Diabetes

Diabetes

For our bodies to work properly we need to convert glucose (sugar) from food into energy. A hormone called insulin is essential for the conversion of glucose into energy. In people with diabetes, insulin is no longer produced or not produced in sufficient amounts by the body. What is diabetes? Diabetes is a chronic disease characterised by high levels of glucose in the blood. Blood sugar levels are controlled by insulin, a hormone produced by the pancreas. Diabetes occurs when the pancreas is unable to produce enough insulin, or the body becomes resistant to insulin, or both. There are three main forms of the disease: Type 1 diabetes is an auto-immune disease where the body's immune system attacks the insulin producing cells of the pancreas. People with type 1 diabetes cannot produce insulin and require lifelong insulin injections for survival. The disease can occur at any age, although it mostly occurs in children and young adults. Type 1 diabetes is sometimes referred to as juvenile onset diabetes or insulin dependent diabetes. Type 2 diabetes is associated with hereditary factors and lifestyle risk factors including poor diet, insufficient physical activity and overweight or obesity. People with type 2 diabetes may be able to manage their condition through lifestyle changes; however, diabetes medications or insulin injections may also be required to control blood sugar levels. Type 2 diabetes occurs mostly in people aged over 40 years old, however, the disease is also becoming increasingly prevalent in younger age groups. Gestational diabetes occurs during pregnancy. The condition usually disappears once the baby is born, however, a history of gestational diabetes increases a woman's risk of developing type 2 diabetes later in life. The condition may be managed throu Continue reading >>

The Role Of Hba1c In The Diagnosis Of Diabetes Mellitus In Australia

The Role Of Hba1c In The Diagnosis Of Diabetes Mellitus In Australia

Summary For many years, the diagnosis of diabetes has been made through the laboratory-based measurement of fasting or random blood glucose levels, or using the oral glucose tolerance test. A glycated haemoglobin (HbA1c) level ≥ 6.5% (48 mmol/mol) is now also acceptable for diagnosing diabetes. Caution is needed in interpreting HbA1c test results in the presence of conditions affecting red blood cells or their survival time, such as haemoglobinopathies or anaemia. Continue reading >>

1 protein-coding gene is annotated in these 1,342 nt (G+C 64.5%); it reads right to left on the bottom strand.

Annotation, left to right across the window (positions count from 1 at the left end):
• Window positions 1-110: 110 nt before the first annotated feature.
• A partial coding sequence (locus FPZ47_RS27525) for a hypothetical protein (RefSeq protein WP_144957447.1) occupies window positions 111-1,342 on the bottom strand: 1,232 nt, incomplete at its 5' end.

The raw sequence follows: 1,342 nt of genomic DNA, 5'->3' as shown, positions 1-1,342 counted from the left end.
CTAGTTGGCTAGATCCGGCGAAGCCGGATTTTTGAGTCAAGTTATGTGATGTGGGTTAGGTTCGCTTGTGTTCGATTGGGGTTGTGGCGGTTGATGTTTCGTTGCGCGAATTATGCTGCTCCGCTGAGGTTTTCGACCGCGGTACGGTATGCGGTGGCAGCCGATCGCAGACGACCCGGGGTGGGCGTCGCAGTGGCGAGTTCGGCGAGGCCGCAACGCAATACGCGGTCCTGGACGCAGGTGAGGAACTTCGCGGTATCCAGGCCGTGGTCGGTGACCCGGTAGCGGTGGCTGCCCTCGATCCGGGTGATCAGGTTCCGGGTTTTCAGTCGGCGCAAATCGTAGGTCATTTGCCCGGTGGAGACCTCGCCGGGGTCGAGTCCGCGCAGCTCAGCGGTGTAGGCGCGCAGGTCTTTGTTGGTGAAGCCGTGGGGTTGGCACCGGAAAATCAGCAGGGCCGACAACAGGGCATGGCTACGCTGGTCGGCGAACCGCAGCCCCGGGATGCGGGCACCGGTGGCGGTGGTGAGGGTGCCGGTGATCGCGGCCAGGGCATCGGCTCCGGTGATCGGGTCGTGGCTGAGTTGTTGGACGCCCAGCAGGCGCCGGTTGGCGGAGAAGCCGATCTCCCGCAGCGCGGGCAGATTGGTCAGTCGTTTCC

General Practice Management Of Type 2 Diabetes

General Practice Management Of Type 2 Diabetes

2016–18 Diabetes is a national health priority. The Australian National Diabetes Strategy 2016– 2020 was released by the Australian Government in November 2013. The number of people with type 2 diabetes is growing, most likely the result of rising overweight and obesity rates, lifestyle and dietary changes, and an ageing population. Within 20 years, the number of people in Australia with type 2 diabetes may increase from an estimated 870,000 in 2014, to more than 2.5 million.1 The most socially disadvantaged Australians are twice as likely to develop diabetes. If left undiagnosed or poorly managed, type 2 diabetes can lead to coronary artery disease (CAD), stroke, kidney failure, limb amputations and blindness. The early identification and optimal management of people with type 2 diabetes is therefore critical. General practice has the central role in type 2 diabetes management across the spectrum, from identifying those at risk right through to caring for patients at the end of life. These guidelines give up-to-date, evidence-based information tailored for general practice to support general practitioners (GPs) and their teams in providing high-quality management.1 In the development of the 2016–18 edition of General practice management of type 2 diabetes, The Royal Australian College of General Practitioners (RACGP) has focused on factors relevant to current Australian clinical practice. The RACGP has used the skills and knowledge of your general practice peers who have an interest in diabetes management and are members of the RACGP Specific Interests Diabetes Network. This publication has been produced in accordance with the rules and processes outlined in the RACGP’s conflict of interest (COI) policy. The RACGP’s COI policy is available at www.racgp.org.au Continue reading >>